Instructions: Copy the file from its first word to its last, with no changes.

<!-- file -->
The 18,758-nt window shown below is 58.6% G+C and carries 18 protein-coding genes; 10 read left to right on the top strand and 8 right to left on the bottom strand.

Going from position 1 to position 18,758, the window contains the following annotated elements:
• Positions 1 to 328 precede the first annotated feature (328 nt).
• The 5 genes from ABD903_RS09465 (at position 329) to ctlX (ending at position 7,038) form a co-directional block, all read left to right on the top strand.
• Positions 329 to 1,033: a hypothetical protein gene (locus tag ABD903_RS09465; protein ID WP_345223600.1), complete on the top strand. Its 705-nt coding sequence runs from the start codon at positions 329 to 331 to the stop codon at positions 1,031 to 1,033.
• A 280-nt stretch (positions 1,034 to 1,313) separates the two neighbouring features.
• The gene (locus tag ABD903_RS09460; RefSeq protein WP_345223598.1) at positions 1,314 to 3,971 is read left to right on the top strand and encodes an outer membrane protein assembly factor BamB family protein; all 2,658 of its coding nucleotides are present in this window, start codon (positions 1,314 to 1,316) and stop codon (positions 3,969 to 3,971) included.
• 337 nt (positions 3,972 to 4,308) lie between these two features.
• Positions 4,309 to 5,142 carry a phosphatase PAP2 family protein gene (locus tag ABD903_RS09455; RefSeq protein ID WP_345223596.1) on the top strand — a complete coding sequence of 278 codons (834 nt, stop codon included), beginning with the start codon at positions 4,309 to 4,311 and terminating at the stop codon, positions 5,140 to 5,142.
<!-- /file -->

The 18,758-nt window shown below is 58.6% G+C and carries 18 protein-coding genes; 10 read left to right on the top strand and 8 right to left on the bottom strand.

Going from position 1 to position 18,758, the window contains the following annotated elements:
• Positions 1 to 328 precede the first annotated feature (328 nt).
• The 5 genes from ABD903_RS09465 (at position 329) to ctlX (ending at position 7,038) form a co-directional block, all read left to right on the top strand.
• Positions 329 to 1,033: a hypothetical protein gene (locus tag ABD903_RS09465; protein ID WP_345223600.1), complete on the top strand. Its 705-nt coding sequence runs from the start codon at positions 329 to 331 to the stop codon at positions 1,031 to 1,033.
• A 280-nt stretch (positions 1,034 to 1,313) separates the two neighbouring features.
• The gene (locus tag ABD903_RS09460; RefSeq protein WP_345223598.1) at positions 1,314 to 3,971 is read left to right on the top strand and encodes an outer membrane protein assembly factor BamB family protein; all 2,658 of its coding nucleotides are present in this window, start codon (positions 1,314 to 1,316) and stop codon (positions 3,969 to 3,971) included.
• 337 nt (positions 3,972 to 4,308) lie between these two features.
• Positions 4,309 to 5,142 carry a phosphatase PAP2 family protein gene (locus tag ABD903_RS09455; RefSeq protein ID WP_345223596.1) on the top strand — a complete coding sequence of 278 codons (834 nt, stop codon included), beginning with the start codon at positions 4,309 to 4,311 and terminating at the stop codon, positions 5,140 to 5,142.